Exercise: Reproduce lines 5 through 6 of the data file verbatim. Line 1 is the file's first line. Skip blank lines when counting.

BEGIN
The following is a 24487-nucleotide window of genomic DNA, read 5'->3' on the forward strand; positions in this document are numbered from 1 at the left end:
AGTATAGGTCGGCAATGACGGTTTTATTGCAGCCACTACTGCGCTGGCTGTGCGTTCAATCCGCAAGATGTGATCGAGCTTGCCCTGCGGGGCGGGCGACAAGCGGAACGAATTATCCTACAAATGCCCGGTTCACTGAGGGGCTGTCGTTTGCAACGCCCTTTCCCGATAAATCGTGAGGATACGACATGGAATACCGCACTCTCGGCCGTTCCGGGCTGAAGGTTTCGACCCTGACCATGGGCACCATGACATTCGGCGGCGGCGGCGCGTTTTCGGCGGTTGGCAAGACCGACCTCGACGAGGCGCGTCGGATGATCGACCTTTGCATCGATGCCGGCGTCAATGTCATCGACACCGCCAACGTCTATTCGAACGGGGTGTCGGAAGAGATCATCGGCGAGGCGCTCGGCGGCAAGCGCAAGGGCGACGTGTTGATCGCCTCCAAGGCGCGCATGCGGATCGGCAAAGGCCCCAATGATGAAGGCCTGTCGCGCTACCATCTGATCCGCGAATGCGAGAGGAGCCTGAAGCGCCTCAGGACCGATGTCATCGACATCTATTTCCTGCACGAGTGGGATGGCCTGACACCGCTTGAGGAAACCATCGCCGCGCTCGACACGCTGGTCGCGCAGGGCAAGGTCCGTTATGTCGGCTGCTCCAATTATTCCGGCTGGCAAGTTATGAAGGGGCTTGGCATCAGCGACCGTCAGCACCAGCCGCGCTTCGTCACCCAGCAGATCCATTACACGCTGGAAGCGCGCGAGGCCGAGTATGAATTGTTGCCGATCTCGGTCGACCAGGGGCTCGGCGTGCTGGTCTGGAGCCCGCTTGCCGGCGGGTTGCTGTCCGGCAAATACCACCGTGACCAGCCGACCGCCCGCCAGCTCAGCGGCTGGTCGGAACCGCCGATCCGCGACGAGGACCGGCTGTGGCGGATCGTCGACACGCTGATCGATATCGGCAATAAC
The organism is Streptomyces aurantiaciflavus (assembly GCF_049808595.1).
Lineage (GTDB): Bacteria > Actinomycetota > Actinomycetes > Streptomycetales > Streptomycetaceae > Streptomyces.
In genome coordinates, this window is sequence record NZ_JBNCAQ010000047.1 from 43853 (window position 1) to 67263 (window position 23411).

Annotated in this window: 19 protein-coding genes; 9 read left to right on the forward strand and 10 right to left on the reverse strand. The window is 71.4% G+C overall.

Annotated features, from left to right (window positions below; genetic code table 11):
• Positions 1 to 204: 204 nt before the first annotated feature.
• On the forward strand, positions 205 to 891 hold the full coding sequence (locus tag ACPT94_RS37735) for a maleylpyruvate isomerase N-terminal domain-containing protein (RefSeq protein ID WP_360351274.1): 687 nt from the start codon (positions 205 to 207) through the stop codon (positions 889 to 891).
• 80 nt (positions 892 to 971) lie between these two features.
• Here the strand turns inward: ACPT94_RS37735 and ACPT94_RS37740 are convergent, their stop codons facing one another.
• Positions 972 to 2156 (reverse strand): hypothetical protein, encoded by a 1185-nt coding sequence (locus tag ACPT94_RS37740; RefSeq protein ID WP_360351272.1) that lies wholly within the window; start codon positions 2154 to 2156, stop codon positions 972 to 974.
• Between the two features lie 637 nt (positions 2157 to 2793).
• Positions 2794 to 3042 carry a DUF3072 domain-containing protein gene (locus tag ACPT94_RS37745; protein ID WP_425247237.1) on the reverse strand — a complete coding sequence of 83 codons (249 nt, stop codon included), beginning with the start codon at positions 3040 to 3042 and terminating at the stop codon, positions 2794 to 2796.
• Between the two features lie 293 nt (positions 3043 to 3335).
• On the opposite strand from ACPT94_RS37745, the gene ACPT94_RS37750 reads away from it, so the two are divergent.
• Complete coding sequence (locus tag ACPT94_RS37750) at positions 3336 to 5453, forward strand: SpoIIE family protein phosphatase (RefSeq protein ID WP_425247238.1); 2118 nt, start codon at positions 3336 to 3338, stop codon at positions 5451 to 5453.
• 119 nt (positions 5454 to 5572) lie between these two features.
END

In genome coordinates, this window is sequence record NZ_JBNCAQ010000047.1 from 43853 (window position 1) to 67263 (window position 23411).

Annotated in this window: 19 protein-coding genes; 9 read left to right on the forward strand and 10 right to left on the reverse strand. The window is 71.4% G+C overall.